No Free Ride

Campus activists for gay rights faced bumpy road in first two stops of national tour, but hope to keep spreading the word.
March 17, 2006

About 30 activists embarked on a bus tour a week ago of 19 Christian and military campuses that have anti-gay policies. On Thursday, the Equality Ride's third stop -- at Lee University, in Tennessee -- was the charm: Nobody got arrested.

The equality riders -- all between the ages of 18-26 and identifying as lesbian, gay, bisexual or transgender, some of whom have been kicked out of colleges and their homes -- set out with the goal of talking to students on the targeted campuses about the pain caused by policies that restrict the ability of students to openly express their sexual identity. They hope to evoke the images of the "freedom riders" of the civil rights era, who traveled in the South to oppose racial segregation.

Chad Grandy, a student at Central Michigan University and one of the riders, was “basically put out on my own” in high school after a disagreement with his parents that stemmed from his activism. “What we’re hoping for is dialogue with students and faculty,” Grandy said. “We want to talk to them about [anti-gay policies]. Some of these students don’t know you can be gay and Christian. We just want to present ourselves as normal college students who turn in their homework late … they’re just gay.” Richard Lindsay, another of the riders, added that he wanted to reach out to the “younger generation for whom issues around lesbian, gay, bisexual and transgender [people] are not that scary.”

The first stop, at Liberty University on March 10, ended with 24 activists getting arrested.for trespassing. Rev. Jerry Falwell, chancellor of Liberty, issued a statement before the visit that made clear he views the Equality Ride as a publicity stunt. Liberty will not “permit them to espouse opinions or otherwise suggest beliefs or lifestyles that are in opposition to the morals and values that this institution promotes,” according to the statement.

A letter from a Liberty alumnus, Greg Turner, to the riders describes the experience of a young gay man who loved his institution, but was continually frustrated as he was advised that he should try to change himself. “I tried praying, fasting, casting out demons, having others pray for me, but nothing happened,” the letter says. Eventually, Turner’s sexuality cost him his job on campus in the human resources department. “They also told me that they loved me, but they couldn't have someone like me working there.”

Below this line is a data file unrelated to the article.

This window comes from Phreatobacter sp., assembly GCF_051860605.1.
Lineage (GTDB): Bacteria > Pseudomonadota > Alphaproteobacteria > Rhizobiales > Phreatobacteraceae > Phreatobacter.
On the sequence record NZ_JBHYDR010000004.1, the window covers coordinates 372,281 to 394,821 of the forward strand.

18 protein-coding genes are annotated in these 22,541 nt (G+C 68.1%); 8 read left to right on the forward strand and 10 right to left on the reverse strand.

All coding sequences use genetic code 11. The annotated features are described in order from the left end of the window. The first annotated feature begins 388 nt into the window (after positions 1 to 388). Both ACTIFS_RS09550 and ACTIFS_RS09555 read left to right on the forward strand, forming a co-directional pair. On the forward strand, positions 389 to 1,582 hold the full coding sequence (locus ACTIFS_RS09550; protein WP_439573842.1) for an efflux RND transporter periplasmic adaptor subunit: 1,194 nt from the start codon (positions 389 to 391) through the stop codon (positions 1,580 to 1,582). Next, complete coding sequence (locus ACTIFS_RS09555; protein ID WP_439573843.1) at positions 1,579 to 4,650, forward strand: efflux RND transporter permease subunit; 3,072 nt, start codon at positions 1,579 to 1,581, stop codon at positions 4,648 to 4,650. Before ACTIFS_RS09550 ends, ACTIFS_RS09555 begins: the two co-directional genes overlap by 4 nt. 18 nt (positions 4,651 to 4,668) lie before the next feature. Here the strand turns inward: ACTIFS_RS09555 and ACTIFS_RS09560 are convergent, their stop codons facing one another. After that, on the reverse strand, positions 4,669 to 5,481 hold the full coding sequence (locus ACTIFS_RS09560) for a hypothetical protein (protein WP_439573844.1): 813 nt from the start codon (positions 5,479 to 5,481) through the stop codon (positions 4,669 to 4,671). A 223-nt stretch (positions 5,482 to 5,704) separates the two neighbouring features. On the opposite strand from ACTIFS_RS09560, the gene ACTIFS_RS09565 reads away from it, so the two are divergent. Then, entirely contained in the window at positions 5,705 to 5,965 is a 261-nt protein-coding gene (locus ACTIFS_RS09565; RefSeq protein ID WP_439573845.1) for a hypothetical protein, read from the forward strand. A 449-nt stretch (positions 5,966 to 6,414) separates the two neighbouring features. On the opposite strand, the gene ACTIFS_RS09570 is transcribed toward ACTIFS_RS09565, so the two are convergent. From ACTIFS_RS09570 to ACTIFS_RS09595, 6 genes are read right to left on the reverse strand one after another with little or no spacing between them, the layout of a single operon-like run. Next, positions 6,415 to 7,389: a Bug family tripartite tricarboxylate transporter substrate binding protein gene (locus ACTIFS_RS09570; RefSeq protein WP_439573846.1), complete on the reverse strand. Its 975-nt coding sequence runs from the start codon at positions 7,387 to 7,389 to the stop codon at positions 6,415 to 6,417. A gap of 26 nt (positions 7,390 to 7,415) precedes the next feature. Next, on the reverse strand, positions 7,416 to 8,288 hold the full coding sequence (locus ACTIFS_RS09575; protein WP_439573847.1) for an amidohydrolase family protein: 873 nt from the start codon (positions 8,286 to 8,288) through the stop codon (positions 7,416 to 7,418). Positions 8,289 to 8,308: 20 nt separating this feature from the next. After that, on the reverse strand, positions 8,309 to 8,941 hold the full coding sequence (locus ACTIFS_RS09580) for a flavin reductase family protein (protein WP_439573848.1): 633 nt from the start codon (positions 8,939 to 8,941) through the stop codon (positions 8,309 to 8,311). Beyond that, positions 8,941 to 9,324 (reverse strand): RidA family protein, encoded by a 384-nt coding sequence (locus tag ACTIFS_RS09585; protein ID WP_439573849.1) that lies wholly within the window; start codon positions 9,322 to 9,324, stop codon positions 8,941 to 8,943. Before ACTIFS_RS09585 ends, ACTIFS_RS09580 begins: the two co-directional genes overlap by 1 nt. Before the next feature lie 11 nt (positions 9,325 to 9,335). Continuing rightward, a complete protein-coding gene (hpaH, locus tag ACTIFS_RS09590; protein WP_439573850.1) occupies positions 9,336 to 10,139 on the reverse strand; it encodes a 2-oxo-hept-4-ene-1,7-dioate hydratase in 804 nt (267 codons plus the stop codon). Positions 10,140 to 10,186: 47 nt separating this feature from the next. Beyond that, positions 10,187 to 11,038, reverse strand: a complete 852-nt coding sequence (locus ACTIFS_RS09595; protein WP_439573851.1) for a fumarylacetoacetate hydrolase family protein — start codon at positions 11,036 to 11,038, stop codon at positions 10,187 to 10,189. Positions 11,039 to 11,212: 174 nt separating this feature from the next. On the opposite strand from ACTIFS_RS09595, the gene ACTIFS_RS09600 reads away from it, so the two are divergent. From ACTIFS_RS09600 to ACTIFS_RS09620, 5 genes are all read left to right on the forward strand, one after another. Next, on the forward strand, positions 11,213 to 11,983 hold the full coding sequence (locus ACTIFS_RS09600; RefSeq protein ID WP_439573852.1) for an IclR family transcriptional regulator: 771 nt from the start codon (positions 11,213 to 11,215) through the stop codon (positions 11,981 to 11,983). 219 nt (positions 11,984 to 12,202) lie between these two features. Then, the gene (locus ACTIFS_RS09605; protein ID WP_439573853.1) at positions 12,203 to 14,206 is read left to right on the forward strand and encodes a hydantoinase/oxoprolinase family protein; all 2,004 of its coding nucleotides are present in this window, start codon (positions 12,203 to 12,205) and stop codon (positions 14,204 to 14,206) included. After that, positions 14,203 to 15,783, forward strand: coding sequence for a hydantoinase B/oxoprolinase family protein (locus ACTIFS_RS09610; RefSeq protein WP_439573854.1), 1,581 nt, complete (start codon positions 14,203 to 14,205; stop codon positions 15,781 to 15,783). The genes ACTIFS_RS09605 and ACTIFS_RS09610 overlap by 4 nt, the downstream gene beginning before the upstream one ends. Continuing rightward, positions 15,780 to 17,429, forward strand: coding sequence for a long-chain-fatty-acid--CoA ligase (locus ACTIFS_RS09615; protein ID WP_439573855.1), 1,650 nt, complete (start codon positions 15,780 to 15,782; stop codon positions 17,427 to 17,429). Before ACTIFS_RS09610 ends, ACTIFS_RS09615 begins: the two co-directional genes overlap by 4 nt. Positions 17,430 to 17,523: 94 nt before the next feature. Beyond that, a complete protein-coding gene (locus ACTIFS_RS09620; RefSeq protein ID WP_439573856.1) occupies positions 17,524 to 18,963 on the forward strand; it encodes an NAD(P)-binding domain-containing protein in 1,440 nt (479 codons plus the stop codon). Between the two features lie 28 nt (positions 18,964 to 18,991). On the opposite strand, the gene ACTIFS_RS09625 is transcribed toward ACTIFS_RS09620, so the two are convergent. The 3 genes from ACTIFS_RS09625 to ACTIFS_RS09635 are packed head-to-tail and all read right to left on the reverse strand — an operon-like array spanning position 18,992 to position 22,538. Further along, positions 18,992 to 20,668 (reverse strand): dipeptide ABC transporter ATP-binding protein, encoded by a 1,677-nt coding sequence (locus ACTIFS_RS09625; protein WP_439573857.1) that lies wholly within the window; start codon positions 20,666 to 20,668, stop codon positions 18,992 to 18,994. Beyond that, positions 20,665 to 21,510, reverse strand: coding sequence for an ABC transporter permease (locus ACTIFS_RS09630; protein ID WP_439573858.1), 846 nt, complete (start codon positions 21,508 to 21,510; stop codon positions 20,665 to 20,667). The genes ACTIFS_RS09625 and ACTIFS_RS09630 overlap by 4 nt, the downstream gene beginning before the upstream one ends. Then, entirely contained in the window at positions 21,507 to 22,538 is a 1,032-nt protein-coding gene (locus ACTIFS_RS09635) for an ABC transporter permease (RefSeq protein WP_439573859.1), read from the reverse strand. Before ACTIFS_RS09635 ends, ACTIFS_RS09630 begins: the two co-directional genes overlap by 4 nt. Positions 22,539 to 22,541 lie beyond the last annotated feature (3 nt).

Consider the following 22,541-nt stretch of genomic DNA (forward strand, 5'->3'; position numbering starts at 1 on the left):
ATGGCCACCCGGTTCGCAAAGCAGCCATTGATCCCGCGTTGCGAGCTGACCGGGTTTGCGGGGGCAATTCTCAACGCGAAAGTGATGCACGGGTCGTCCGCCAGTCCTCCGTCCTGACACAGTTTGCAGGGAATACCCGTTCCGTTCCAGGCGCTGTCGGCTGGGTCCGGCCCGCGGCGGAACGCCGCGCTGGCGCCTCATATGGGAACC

Despite the arrests, riders said, they did get to talk to some students at Liberty.

On Tuesday, the ride stopped at Regent University, in Virginia, which initially said it would welcome the Equality Ride. Randall Pannell, associate vice president for academic affairs, helped organize a lunch and several discussions for the visit. But shortly before the ride came to town, Regent rescinded its invitation, and when the riders showed up, a line of campus police officers separated them from the campus.

“What was sad at Regent was to see their students prevented from talking to us,” Grandy said. Some riders held up signs with their cell phone numbers and spoke with interested students later on. The event ended in six arrests for trespassing -- all six signed summonses and were quickly released --
and disappointment for Pannell.

He said that, even after Regent extended an invitation, the university continued to get calls from reporters asking why Regent “wouldn’t dialogue with these people." The reporters were reacting to the Equality Ride Web site, which was not immediately changed to reflect the invitation from Regent. Because of that, “we really lost confidence that they wanted to dialogue with us,” Pannell said. “The possibility emerged that they were coming to use us for publicity. There wasn’t a good faith effort."

Grandy said that the Web designer simply didn’t update the site to reflect Regent’s invitation for about a week. “It was pretty petty, and it’s something we apologized for,” he said. “They still didn’t accept that.”

Grandy and Pannell spoke on the phone, and may have a chance to meet again at the Council for Christian Colleges and Universities conference in Dallas later this month. The Equality Ride has scheduled the conference in its plans, and CCCU officials have said that, though none of the riders have registered as yet, they would be welcome to attend if they register like any other attendee. The riders are planning both a press conference and an off-grounds reception during the conference.

The CCCU issued a statement on March 9 that called the Equality Ride “an important opportunity for our campuses to show care and compassion to the gay and lesbian young people on this ride.” But it added that “we do not want to compromise on what Scripture teaches about sexual sin.”

Thursday’s visit to Lee University went much more smoothly, with no arrests, and a lot of talk from the morning late into the evening, according to riders. “I know when we leave the policies will still be there,” Grandy said. “People will still have the same feelings, but we’ll talk to a lot of students and open up there minds. And over time things will change. We’ll let them know it’s OK to be gay and Christian at the same time. I’m most excited to be speaking to the next generation of spiritual leaders.”


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